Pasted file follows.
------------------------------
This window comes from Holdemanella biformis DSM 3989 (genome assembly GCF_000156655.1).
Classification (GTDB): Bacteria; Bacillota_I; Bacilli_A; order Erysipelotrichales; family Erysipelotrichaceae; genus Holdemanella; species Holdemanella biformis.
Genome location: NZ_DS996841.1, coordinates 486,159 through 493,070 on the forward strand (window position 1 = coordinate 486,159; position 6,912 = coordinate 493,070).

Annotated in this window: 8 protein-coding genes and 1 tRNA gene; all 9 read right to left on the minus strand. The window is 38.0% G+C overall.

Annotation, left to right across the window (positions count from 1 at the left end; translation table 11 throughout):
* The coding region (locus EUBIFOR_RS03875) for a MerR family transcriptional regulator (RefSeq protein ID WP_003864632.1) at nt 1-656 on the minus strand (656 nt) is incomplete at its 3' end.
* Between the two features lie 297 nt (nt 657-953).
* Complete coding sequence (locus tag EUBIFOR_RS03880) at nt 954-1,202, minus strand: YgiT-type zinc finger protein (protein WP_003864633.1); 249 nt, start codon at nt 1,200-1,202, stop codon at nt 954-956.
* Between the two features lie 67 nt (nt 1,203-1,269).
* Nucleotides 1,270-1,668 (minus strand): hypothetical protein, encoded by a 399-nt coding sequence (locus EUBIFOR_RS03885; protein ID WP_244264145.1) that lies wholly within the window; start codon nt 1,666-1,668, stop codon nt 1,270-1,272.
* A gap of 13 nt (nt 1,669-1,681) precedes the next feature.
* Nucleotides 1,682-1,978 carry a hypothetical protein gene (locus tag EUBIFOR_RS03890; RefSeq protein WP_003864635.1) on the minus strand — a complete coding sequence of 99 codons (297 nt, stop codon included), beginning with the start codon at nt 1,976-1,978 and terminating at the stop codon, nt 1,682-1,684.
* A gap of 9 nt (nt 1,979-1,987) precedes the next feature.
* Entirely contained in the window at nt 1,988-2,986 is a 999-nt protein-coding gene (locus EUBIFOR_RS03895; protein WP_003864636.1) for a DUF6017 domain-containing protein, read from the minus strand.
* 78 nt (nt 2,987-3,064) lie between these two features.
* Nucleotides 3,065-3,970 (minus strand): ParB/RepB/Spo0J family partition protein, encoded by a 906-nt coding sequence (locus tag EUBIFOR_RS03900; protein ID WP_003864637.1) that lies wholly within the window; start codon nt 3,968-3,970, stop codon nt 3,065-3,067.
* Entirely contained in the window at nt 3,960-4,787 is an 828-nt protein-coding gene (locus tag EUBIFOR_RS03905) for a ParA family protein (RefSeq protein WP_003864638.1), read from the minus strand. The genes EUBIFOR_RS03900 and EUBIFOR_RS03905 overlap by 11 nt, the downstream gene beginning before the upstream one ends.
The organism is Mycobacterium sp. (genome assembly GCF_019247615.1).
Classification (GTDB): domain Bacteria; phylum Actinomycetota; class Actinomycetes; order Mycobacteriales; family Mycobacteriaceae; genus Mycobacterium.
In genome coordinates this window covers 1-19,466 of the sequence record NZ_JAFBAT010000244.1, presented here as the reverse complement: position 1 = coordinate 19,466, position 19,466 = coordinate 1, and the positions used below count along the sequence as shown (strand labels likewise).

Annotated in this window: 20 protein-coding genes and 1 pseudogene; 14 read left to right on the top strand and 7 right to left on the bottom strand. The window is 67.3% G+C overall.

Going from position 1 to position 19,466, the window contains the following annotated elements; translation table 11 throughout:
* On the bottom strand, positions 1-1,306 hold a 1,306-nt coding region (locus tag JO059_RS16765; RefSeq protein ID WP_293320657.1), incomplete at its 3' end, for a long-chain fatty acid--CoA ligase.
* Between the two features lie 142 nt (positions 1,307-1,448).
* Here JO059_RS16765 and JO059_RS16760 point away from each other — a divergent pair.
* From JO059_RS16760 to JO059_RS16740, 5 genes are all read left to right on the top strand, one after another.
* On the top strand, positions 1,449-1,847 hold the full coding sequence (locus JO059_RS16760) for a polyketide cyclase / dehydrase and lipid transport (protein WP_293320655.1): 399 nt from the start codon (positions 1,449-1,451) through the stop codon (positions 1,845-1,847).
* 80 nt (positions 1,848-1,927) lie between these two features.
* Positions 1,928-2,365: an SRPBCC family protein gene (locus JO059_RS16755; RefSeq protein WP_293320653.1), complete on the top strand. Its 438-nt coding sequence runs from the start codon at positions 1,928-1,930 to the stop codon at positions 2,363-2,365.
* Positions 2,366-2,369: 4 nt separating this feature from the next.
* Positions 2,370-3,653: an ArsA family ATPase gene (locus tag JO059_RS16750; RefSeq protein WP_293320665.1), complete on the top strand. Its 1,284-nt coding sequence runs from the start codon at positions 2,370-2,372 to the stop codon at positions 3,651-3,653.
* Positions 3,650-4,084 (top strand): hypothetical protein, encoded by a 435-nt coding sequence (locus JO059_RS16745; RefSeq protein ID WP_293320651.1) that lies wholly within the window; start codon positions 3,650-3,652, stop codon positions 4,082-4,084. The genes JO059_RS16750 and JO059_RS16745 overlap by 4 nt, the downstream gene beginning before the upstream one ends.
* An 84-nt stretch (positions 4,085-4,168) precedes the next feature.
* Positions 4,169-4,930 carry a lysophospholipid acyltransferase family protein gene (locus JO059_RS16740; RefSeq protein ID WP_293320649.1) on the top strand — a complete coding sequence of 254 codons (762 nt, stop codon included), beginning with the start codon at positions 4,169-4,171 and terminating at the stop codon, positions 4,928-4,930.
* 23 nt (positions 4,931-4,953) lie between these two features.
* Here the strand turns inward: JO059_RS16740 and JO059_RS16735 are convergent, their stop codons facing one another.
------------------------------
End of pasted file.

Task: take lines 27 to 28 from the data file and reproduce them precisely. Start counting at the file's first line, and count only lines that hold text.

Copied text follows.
* On the top strand, positions 1,449-1,847 hold the full coding sequence (locus JO059_RS16760) for a polyketide cyclase / dehydrase and lipid transport (protein WP_293320655.1): 399 nt from the start codon (positions 1,449-1,451) through the stop codon (positions 1,845-1,847).
* 80 nt (positions 1,848-1,927) lie between these two features.